The Inflation Fight and Dollar Dominance War See New Action
China takes desperate action against the dollar to prop its wounded yuan, only to see its action backfire.
New jobs added this week in ADP’s payroll report blew the doors off expectations, beating them by double. So much good news for the economy, of course, also blew up the stock market because it screams of the high probability of tougher Fed fighting to come in the Inflation Wars. That, of course, was a foregone conclusion for thinking people; but investors are more of the feeling type, betting the stock market up based solely on what their greed hopes for. As a result, many investors have continued to fantasize that the Fed would be retreating soon from its inflation fight.
As an example of how subtle that bias can be, I read one analyst today who mentioned the Fed’s “halt” on interest-rate hikes. It’s not a halt or a hold. Powell even had a little trouble with calling it a pause. It is a slowing. Now that rate increases have hit what is normally the smallest increment the Fed makes (0.25%), it makes more sense, if the goal is to slow the rate of increases even more, to start making those 0.25% hikes every other meeting, rather than try to do almost meaningless 0.125% hikes at each meeting.
Powell tried to make it clear that the Fed is not taking a break; it is simply slowing the pace to allow more time for lagging data to start to show how effective the increases are; but the market refused to hear his words, once again, because investors, and especially their advisors, want to sift out all the hope they can find to feed their foolish rally.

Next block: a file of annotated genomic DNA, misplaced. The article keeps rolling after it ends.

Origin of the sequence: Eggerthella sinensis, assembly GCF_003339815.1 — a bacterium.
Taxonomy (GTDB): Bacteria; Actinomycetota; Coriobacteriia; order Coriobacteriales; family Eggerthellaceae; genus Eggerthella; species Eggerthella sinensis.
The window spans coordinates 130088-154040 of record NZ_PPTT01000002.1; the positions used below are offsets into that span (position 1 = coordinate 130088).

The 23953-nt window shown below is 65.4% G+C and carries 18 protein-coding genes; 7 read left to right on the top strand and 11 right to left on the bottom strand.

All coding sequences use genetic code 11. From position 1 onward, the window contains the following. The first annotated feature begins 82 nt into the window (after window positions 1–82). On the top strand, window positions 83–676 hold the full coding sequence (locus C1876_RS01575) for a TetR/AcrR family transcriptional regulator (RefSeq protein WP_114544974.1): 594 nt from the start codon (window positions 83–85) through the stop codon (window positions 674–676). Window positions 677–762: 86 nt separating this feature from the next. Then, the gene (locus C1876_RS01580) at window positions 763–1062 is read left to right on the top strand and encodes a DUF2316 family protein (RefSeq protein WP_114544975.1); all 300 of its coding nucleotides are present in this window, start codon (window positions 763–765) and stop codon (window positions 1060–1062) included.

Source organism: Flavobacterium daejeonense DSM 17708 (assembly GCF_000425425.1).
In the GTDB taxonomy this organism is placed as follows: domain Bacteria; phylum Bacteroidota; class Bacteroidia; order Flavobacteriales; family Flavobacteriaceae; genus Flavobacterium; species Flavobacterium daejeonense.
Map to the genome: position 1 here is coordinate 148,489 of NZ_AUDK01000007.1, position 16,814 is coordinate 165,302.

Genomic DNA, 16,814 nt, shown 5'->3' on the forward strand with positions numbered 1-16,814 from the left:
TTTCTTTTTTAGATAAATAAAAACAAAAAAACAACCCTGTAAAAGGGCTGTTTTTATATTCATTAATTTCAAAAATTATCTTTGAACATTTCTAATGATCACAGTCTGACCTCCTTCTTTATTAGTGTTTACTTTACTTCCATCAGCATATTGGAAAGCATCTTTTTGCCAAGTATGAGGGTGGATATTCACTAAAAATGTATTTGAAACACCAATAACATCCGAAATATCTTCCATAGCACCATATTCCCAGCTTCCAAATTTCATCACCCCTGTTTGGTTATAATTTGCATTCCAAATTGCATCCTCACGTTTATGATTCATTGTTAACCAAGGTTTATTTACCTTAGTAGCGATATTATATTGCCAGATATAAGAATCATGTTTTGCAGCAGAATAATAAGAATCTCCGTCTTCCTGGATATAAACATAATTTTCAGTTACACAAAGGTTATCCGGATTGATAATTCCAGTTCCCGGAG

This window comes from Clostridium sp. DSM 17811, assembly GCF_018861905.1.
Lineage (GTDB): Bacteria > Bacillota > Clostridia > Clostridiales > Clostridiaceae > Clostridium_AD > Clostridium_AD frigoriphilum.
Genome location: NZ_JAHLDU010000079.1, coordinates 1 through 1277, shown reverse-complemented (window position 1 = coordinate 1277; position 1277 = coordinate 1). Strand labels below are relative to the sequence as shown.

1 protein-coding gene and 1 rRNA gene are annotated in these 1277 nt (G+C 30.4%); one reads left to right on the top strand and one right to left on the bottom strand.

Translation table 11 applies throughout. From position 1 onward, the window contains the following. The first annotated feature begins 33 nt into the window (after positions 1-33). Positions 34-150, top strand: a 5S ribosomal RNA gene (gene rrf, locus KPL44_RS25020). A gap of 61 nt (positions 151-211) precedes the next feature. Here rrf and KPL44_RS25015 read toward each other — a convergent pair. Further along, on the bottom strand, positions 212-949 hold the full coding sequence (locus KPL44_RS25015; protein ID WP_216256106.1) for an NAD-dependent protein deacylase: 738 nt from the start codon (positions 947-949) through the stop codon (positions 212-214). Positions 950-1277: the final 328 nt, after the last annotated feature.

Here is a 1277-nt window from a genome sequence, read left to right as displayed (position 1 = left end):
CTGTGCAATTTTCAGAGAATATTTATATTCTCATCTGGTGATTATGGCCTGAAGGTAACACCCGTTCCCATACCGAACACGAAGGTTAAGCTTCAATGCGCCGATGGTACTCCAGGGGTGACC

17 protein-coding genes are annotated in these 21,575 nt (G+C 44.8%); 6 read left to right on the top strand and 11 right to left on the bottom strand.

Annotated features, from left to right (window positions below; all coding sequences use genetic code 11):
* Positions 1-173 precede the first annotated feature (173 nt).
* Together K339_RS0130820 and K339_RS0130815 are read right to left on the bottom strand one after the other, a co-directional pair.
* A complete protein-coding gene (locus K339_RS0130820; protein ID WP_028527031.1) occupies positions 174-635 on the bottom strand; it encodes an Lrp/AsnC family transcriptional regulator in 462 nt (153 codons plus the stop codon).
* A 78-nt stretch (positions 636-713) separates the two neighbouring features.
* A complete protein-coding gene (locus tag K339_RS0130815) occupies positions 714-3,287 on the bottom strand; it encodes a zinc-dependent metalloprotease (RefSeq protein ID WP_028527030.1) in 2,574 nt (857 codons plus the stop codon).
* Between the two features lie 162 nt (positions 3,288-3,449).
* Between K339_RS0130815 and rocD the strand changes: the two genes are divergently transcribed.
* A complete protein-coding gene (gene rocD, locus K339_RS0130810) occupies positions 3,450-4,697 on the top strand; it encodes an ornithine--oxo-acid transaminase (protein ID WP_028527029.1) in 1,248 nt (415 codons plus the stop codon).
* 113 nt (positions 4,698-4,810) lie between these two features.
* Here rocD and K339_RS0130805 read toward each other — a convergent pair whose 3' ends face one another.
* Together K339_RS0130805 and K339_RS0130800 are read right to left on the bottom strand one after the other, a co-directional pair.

One article today points out why we are actually more likely to see intensified inflation fighting because inflation is probably going rise again this year, which is what I predicted at the start of the year, though we haven’t seen that happen so far. The article says that inflation wars happen as a play in three acts. First comes the big inflation and the Fed goes to war. Naturally, in the second act, the war makes a difference so that inflation starts to drop and, so, the Fed slows. In the third act, latent forces for inflation emerge — the sticky stuff (as reflected in today’s surging jobs report) — and inflation finds an easy environment to rise in because people have gotten used to accepting price increases as a fact of life and demanding wages to compensate and because the Fed has slowed its advances against inflation, so the Fed has to stuff inflation down harder in an even bloodier battle that drives the economy into recession, which finally kills the inflation.
Today’s glorious job numbers woke the stock market up to that latent reality. They also woke up slumbering bond investors, who rose this morning to realize the inflation fight is not so likely over as they thought. The 10-year Treasury spiked out of bed, going 4% for the first time since March (and only third time this year), while the 2-year bolted above 5% for the first time since March, which is only its second time this year.